Alex Grey “Oversoul”
Sometimes life literally slaps me in the head, not the kind of smack that hurts or can cause any life damaging concussions, but one of those slaps that helps shake up all the loose brain particles and arrange them in some sort of semblance of order. That’s exactly what happened yesterday, and I’m in a bit of a shock at how quickly it came about. Still, I’m sure the roller coaster ride will continue.
I was not feeling all that happy yesterday. One of my co-workers claims it was the weather, but I don’t think that’s what it was for me. I liked that it got cold, I liked that I wasn’t sweating every two minutes, I didn’t mind the rain. I think it was something else, actually a couple of something elses. Anyway, I let my thoughts go crazy, and even though I promised Jonny (that’s my boyfriend’s name as it gets old always calling him my boyfriend when he’s much more of a person than that) that when I feel a downward spiral coming on, I’ll start singing John Denver’s “Country Road” or Outkast’s “Vibrate,” - nothing was working.
It only got worse as the night got later, and I could feel my anger and sadness reaching a space in my body that was both uncomfortable and ugly. I wanted to go home and meditate, yes, meditate, something I’ve been trying to do more often, and something that I have done the past two nights. But I was nowhere near home and I was losing control.
I got on the subway, and I took out the book I’ve been reading. It’s a conversation between Joseph Campbell and Bill Moyers called “The Power of Myth.” It’s a pretty incredible dialogue, one that’s opened up my perceptions on life, religion, relationships..things like that. Anyway, last night I was reading and something happened. Some sort of larger understanding on the meaning of life, something I had never been able to grasp before. This might sound strange, perhaps new agey, perhaps freakish, maybe loony, I don’t even know if I can accurately write what I want to say, but I’ll try.
When I was a young Jamye and I couldn’t sleep at night, I would often start imagining the concept of death. Not really of how I was going to die, or when it would happen, but I focused more on how you don’t return from death. How death is forever, and ever and ever and ever and ever, and ever, I could never stop the evers…you get the picture. Now granted, I do believe in reincarnation - at least for a limited time - but at that time I didn’t, and at that time I didn’t really understand how to measure forever, *of course I still don’t know how to measure forever and I wanted to know how to be okay with the fact that one day I just wouldn’t be here.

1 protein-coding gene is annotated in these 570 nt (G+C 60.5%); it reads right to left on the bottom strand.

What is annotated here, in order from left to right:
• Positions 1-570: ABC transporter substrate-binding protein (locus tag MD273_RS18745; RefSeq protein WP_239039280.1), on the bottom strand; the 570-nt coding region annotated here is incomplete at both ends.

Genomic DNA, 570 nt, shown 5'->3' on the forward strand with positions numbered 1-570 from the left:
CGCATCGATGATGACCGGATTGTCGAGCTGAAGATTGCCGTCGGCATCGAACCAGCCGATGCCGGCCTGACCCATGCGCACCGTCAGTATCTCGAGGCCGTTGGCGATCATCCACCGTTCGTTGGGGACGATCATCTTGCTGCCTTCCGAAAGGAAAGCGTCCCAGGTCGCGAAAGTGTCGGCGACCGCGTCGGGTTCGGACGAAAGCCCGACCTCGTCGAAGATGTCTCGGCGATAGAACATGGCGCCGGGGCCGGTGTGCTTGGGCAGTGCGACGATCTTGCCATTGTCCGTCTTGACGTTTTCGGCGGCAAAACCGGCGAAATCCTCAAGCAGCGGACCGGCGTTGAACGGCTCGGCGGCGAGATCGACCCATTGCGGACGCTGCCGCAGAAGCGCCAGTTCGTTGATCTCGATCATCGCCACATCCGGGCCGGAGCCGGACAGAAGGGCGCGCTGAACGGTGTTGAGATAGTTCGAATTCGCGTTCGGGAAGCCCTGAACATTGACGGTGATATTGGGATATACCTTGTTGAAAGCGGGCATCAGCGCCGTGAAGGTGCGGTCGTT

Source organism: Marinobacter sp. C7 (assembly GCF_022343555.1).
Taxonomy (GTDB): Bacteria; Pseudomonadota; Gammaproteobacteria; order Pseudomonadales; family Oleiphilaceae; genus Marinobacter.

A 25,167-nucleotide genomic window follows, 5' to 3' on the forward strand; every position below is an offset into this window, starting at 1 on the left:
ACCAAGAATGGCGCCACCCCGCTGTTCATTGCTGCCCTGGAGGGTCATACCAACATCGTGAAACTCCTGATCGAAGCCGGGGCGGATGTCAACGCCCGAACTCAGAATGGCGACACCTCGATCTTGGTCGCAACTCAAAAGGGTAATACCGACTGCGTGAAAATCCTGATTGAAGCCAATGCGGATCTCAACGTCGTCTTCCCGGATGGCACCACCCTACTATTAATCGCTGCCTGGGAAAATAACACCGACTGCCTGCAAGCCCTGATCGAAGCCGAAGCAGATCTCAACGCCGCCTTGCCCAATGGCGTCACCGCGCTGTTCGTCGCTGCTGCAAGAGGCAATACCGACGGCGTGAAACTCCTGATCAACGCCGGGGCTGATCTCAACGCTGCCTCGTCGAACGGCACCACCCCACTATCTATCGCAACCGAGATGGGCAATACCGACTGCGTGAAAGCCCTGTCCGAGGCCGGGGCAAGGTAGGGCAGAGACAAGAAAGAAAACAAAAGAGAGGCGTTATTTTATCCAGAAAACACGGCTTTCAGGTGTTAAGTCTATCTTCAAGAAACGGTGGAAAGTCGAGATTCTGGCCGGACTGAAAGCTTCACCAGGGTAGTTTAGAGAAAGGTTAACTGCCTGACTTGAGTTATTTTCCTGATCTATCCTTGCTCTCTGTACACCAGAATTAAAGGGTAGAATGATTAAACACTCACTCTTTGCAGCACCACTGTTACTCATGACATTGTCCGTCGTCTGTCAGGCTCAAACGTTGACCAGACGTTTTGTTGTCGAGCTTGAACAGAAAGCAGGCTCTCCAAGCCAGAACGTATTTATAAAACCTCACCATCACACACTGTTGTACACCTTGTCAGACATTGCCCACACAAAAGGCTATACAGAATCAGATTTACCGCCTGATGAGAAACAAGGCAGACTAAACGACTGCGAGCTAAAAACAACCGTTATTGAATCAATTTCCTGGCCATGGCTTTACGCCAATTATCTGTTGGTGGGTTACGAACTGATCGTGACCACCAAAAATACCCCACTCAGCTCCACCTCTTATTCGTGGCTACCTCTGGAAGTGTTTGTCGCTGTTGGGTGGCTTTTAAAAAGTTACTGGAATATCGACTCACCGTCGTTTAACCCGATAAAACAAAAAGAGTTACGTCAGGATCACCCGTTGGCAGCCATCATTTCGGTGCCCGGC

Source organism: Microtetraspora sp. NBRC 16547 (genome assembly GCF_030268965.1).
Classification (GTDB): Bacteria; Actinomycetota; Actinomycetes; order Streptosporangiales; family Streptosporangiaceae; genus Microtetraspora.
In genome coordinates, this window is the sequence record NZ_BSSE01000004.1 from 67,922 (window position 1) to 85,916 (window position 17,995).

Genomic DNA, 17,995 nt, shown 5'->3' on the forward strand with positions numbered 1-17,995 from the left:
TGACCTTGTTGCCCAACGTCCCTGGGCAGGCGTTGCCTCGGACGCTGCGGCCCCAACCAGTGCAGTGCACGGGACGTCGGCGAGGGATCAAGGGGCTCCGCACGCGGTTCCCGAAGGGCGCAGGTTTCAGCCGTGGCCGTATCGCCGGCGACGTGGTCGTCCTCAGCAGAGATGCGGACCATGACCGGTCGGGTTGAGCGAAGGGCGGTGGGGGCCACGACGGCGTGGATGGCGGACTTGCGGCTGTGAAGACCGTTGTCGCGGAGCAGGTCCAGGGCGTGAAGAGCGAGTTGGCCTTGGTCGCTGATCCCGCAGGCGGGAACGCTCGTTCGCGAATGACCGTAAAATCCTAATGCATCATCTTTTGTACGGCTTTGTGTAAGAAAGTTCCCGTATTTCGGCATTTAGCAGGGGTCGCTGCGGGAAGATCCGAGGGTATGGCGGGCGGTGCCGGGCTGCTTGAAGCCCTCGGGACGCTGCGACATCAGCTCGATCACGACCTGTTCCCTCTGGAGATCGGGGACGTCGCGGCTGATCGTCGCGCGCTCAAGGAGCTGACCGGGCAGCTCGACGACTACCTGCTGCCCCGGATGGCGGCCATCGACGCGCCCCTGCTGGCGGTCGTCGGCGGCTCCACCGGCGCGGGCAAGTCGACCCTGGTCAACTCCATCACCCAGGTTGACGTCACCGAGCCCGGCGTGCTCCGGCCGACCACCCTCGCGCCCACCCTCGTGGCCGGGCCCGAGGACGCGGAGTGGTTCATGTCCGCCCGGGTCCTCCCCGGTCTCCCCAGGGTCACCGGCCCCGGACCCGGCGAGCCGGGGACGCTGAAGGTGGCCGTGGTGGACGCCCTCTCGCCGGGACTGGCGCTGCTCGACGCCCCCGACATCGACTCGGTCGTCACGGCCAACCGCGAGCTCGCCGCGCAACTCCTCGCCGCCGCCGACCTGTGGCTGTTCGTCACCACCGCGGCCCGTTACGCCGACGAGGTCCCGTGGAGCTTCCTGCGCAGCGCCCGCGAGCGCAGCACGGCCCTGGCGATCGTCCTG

In this book, Bill Moyers asks Joseph Campbell if he is afraid of aging, or how he views getting old. And Joseph Campbell goes into this beautiful explanation of how the body is, at first, something we are very connected with, and as we age and it loses some of its functioning, we find a stronger connection with our spirits, we become more conected with our consciousness and our soul. And when we die, our consciousness, which is what we really are anyway, just rejoins the consciousness of the universe, and that’s how life is. In fact, birth is one of the most difficult times in life because it is the beginning of when we are forced to reconnect with something outside of what is just consciouness.
This explanation, this awesome description of life and aging has helped me get over the concept of forever. It’s helped me to understand that when we die, or as we live, we are working on the eventual rejoining with what is natural. Life is part of our soul’s process of growth and it is a series of adventures and challenges and learning and things like that. But in the end, life is what it is, and it is not all we are.
Now everytime I start to worry, to feel sad, whatever..I think consciousness meets consciousness and everything feels better again. It’s like I’ve had this rebirth, this beautiful understanding of how much more we are than what we think we are, and I’m only on page 84 of “The Power of Myth!”
I feel so different. Last night I had my first real self-meditative experience. It was short (only 10 minutes) but wild, and I was totally there and totally connected.
Now, on a funny and not having anything to do with anything note - Yesterday, when I went to the blood clot doctor I was wearing a shirt that read “A is for Anal” and while I thought I could get away with the explanation that I am anal (as in anal retentive) I don’t think most people were buying it. But my very nice doctor, he didn’t have a clue and eventually he blurts out “So, who is anal (a-nail)?”
Like I said, he didn’t have a clue. I’m only beginning to realize, in some ways, neither do I.